LA CAVERNE DU PONT-D’ARC, France — Chris Froome and the other Tour de France leaders laid bouquets on the podium in a solemn ceremony.
There were no kisses, and the usual podium celebrations.
The publicity caravan which precedes the riders and blasts music, rode silently.
A day after the deadly attack in Nice, France’s biggest sporting event was in mourning.
“I’m not as satisfied as I would normally be. Cycling gets a little less important on a day like this,” said Tom Dumoulin after winning the 13th stage time trial on Friday.
Froome, second to the Dutch time trial specialist, was in a similar dark mood despite creating bigger gaps on all of his direct rivals with an impressive performance. Froome was the strongest of all the main contenders, and limited his time loss to Dumoulin to 63 seconds.
He lead overall improved to 47 seconds on Dutch rider Bauke Mollema. Fellow Briton Adam Yates was third, 2:45 back. Froome’s main rival in the mountains, Colombian climber Nairo Quintana, was lagging by 2:59, and the first alpine stage was not until Sunday.
“Our thoughts are with all the families affected down in Nice. It’s where I do most of my training,” said Froome, who wore a black armband to his news conference. “It definitely puts things into perspective here.”
Amid reinforced security, the race rolled on and thousands of people lined the 37.5-kilometer (23-mile) route in Ardeche to celebrate the Tour and pay homage to the dozens killed and injured by a truck which drove through beachfront crowds celebrating Bastille Day.
There was a minute’s silence after the stage, as the yellow, green, and polka-dot jersey holders plus the stage winner gathered on the podium with bouquets.
“It’s a very sad day,” said Froome, who tweeted a picture of the French flag in the morning.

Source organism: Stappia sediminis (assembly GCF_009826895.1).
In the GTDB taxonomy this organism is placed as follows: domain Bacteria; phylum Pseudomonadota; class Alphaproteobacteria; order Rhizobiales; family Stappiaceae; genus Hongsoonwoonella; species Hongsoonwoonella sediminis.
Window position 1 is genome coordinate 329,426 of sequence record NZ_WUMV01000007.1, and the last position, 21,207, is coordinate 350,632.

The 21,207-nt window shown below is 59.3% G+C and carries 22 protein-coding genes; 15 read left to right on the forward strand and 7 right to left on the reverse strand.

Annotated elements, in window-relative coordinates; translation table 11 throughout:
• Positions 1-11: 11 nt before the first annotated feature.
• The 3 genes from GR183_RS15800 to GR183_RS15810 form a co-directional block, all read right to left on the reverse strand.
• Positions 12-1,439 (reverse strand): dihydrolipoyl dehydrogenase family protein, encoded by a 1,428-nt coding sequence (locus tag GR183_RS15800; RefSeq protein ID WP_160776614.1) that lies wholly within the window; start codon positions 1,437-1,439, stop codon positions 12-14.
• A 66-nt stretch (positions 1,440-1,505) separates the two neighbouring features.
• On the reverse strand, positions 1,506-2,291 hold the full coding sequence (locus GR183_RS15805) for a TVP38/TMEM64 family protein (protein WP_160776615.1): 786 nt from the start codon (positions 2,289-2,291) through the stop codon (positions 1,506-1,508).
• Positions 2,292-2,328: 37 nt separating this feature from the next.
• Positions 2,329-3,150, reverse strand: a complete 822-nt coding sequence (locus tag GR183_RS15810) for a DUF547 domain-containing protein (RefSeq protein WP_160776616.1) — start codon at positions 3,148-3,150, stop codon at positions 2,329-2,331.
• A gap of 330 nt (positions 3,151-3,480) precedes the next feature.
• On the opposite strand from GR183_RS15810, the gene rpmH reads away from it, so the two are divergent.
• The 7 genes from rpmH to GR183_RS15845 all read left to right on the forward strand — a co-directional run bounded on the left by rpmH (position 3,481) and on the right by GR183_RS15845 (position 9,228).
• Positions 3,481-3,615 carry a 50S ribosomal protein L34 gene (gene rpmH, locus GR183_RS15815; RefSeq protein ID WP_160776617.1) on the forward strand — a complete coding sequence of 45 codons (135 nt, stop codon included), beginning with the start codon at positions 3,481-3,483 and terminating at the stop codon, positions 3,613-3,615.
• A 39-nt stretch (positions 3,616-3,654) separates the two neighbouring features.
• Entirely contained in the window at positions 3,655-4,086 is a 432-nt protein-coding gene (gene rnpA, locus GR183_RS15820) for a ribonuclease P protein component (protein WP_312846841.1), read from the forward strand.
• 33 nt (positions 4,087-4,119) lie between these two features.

“I’m affected by all the things that happened in France. My thoughts are with all the families affected by the attack. I want to express my solidarity with France.”
Froome attended the post-stage news conference with a black armband. He made only a brief statement after race organizers said he would not take questions about his performance on the bike.
“It’s pretty clear today,” said Froome, who lives near Nice in Monaco, “everyone’s thoughts are with those affected down in Nice, and it’s difficult for us to be talking about the race. I do a lot of training on those roads and to see the Promenade (des Anglais) the way it was last night, with bodies all over the place, was just horrific. My deepest sympathies go out to the affected families.”
The attack, on France’s national holiday, did not deter fans from showing up in numbers at the starting line in the small town of Bourg-Saint-Andeol.
“We can’t let our guard down, but it was important that they continued the race,” said fan Bruno Pruvost after organizers had an emergency meeting with authorities. “Otherwise, it would be too easy for them.”
There was also a moment of silence at the start, several hours’ drive from Nice, and Tour director Christian Prudhomme wore a black armband around his blue shirt.
“We want to pay homage to the victims with dignity,” said Prudhomme, holding back tears. “We have been asking ourselves if the race should continue and, after consulting with authorities, we have decided that it should. The Tour de France will continue in a subdued and solemn manner.”
The publicity caravan, which precedes the riders on the route every day handing out free gifts and souvenirs and blasting loud music, rode silently.
Security had already been reinforced at the Tour this month, with France in a state of emergency since the Paris attacks last November. The three-week race is protected by an unprecedented force of 23,000 police officers, including SWAT-like intervention squads, while security guards perform bag checks and pat downs at the start and finish of every stage.
Eric Luzet, the police liaison officer to the Tour, told The Associated Press that extra security measures were implemented overnight, with 600 police officers overseeing the stage.
Mollema, who was involved in a crash with Froome inside the last kilometer on Mont Ventoux on Thursday, when a TV motorbike was forced to stop on the road because of fan congestion, said his “thoughts are with the people in Nice.”
Froome was awarded the same time as Mollema, a decision that left Mollema unhappy. But the Dutch rider put his rivalry with Froome aside, and had a strong ride on the windy and narrow roads in the picturesque Gorges de l’Ardeche. Mollema was 1:54 behind Dumoulin, while Richie Porte, Tejay Van Garderen and Romain Bardet all lost ground to Froome.
Van Garderen sits in sixth place, 3:19 back, with Porte 4:27 behind.
AP Sports Writer Andrew Dampf contributed to this report.